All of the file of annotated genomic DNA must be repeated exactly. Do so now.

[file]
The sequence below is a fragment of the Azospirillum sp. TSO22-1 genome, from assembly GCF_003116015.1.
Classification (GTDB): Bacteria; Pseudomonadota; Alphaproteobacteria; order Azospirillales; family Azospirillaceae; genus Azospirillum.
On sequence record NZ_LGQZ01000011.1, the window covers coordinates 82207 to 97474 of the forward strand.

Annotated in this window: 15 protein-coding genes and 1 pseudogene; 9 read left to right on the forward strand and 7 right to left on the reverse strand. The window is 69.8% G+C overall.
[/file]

The sequence below is a fragment of the Azospirillum sp. TSO22-1 genome, from assembly GCF_003116015.1.
Classification (GTDB): Bacteria; Pseudomonadota; Alphaproteobacteria; order Azospirillales; family Azospirillaceae; genus Azospirillum.
On sequence record NZ_LGQZ01000011.1, the window covers coordinates 82207 to 97474 of the forward strand.

Annotated in this window: 15 protein-coding genes and 1 pseudogene; 9 read left to right on the forward strand and 7 right to left on the reverse strand. The window is 69.8% G+C overall.